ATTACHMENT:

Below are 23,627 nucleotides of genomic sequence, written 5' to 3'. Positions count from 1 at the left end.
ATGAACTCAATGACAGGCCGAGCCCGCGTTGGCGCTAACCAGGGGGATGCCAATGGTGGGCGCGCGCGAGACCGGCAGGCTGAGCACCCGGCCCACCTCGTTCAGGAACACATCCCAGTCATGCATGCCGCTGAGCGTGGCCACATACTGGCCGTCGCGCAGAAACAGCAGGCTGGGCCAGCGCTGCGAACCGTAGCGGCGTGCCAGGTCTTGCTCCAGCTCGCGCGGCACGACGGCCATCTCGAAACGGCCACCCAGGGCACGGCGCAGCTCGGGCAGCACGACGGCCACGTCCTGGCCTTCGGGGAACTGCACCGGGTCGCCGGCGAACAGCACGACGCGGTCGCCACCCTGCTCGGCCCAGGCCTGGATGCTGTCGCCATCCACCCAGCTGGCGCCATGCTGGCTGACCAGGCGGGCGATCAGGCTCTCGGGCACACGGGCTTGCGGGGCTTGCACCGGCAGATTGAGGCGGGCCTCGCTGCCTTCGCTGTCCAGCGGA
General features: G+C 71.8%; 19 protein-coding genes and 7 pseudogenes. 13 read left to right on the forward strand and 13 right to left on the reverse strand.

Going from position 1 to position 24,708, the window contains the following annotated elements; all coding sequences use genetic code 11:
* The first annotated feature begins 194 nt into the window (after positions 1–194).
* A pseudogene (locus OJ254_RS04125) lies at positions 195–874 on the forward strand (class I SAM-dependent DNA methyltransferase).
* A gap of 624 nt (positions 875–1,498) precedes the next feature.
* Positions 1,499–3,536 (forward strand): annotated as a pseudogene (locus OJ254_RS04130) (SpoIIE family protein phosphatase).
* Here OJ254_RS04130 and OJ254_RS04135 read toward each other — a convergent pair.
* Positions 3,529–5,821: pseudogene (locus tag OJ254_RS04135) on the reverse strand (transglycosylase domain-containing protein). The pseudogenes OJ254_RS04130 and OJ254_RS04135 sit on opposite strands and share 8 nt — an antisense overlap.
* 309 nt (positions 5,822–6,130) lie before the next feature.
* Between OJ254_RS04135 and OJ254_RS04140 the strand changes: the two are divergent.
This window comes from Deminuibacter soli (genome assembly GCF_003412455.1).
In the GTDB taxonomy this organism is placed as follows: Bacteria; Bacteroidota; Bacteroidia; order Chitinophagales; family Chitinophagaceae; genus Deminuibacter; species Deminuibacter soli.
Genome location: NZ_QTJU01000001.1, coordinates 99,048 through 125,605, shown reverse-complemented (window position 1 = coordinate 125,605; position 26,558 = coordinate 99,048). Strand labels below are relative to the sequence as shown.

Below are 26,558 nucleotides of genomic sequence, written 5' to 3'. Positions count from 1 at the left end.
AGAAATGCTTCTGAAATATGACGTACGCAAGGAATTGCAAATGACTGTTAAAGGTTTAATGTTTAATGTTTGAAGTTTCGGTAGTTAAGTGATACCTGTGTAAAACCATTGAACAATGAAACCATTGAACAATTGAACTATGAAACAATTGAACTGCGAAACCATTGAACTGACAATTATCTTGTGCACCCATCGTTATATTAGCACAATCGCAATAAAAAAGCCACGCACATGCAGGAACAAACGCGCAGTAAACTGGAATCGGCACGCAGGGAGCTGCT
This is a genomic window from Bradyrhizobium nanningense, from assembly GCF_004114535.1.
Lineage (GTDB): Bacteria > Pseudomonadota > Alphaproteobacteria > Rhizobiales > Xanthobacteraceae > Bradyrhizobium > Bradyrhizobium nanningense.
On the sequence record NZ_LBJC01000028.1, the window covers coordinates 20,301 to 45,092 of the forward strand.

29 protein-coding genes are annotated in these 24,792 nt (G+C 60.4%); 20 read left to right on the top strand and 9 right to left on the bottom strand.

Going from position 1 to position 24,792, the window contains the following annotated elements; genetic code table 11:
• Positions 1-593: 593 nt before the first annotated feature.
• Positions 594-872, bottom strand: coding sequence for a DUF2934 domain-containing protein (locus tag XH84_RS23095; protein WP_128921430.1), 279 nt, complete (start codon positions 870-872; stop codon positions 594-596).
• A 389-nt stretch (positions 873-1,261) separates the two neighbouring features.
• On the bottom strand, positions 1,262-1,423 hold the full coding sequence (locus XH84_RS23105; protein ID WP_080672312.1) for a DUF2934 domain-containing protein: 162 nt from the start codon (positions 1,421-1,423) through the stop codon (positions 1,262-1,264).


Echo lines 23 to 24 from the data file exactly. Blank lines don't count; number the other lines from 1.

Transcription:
• Positions 1-593: 593 nt before the first annotated feature.
• Positions 594-872, bottom strand: coding sequence for a DUF2934 domain-containing protein (locus tag XH84_RS23095; protein WP_128921430.1), 279 nt, complete (start codon positions 870-872; stop codon positions 594-596).